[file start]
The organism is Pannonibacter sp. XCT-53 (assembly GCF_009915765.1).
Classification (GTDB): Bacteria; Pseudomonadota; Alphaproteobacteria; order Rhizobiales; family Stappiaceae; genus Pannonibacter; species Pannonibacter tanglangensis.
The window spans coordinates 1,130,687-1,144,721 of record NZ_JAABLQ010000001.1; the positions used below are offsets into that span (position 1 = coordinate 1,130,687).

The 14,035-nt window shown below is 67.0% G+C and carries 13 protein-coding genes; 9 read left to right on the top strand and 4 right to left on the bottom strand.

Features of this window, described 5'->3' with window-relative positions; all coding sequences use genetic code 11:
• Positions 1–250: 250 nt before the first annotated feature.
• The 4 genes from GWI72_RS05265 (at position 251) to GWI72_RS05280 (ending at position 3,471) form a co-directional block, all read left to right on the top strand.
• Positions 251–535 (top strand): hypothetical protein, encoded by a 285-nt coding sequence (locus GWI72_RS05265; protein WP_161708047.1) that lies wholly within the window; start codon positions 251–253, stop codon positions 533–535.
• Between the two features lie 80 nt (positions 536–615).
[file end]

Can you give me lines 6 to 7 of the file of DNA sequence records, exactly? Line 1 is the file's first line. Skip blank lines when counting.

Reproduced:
• Positions 1–250: 250 nt before the first annotated feature.
• The 4 genes from GWI72_RS05265 (at position 251) to GWI72_RS05280 (ending at position 3,471) form a co-directional block, all read left to right on the top strand.